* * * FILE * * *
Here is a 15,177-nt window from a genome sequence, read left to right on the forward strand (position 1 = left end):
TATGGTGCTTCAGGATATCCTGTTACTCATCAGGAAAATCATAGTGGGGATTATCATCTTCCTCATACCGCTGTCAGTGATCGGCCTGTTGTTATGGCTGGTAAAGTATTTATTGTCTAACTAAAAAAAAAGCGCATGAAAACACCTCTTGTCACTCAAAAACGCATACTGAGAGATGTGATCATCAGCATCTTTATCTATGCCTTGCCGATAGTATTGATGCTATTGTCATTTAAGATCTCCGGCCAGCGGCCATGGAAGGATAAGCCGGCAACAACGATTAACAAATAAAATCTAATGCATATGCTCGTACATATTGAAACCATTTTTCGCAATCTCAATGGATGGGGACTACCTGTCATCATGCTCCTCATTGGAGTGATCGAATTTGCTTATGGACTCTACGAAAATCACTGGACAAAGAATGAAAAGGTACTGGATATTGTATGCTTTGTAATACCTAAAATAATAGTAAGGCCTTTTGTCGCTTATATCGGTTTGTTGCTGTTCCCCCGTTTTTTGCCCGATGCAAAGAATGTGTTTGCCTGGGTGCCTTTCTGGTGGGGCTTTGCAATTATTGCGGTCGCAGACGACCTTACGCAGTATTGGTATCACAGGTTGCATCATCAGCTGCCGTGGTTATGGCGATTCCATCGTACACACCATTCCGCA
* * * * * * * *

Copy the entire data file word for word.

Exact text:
Here is a 15,177-nt window from a genome sequence, read left to right on the forward strand (position 1 = left end):
TATGGTGCTTCAGGATATCCTGTTACTCATCAGGAAAATCATAGTGGGGATTATCATCTTCCTCATACCGCTGTCAGTGATCGGCCTGTTGTTATGGCTGGTAAAGTATTTATTGTCTAACTAAAAAAAAAGCGCATGAAAACACCTCTTGTCACTCAAAAACGCATACTGAGAGATGTGATCATCAGCATCTTTATCTATGCCTTGCCGATAGTATTGATGCTATTGTCATTTAAGATCTCCGGCCAGCGGCCATGGAAGGATAAGCCGGCAACAACGATTAACAAATAAAATCTAATGCATATGCTCGTACATATTGAAACCATTTTTCGCAATCTCAATGGATGGGGACTACCTGTCATCATGCTCCTCATTGGAGTGATCGAATTTGCTTATGGACTCTACGAAAATCACTGGACAAAGAATGAAAAGGTACTGGATATTGTATGCTTTGTAATACCTAAAATAATAGTAAGGCCTTTTGTCGCTTATATCGGTTTGTTGCTGTTCCCCCGTTTTTTGCCCGATGCAAAGAATGTGTTTGCCTGGGTGCCTTTCTGGTGGGGCTTTGCAATTATTGCGGTCGCAGACGACCTTACGCAGTATTGGTATCACAGGTTGCATCATCAGCTGCCGTGGTTATGGCGATTCCATCGTACACACCATTCCGCA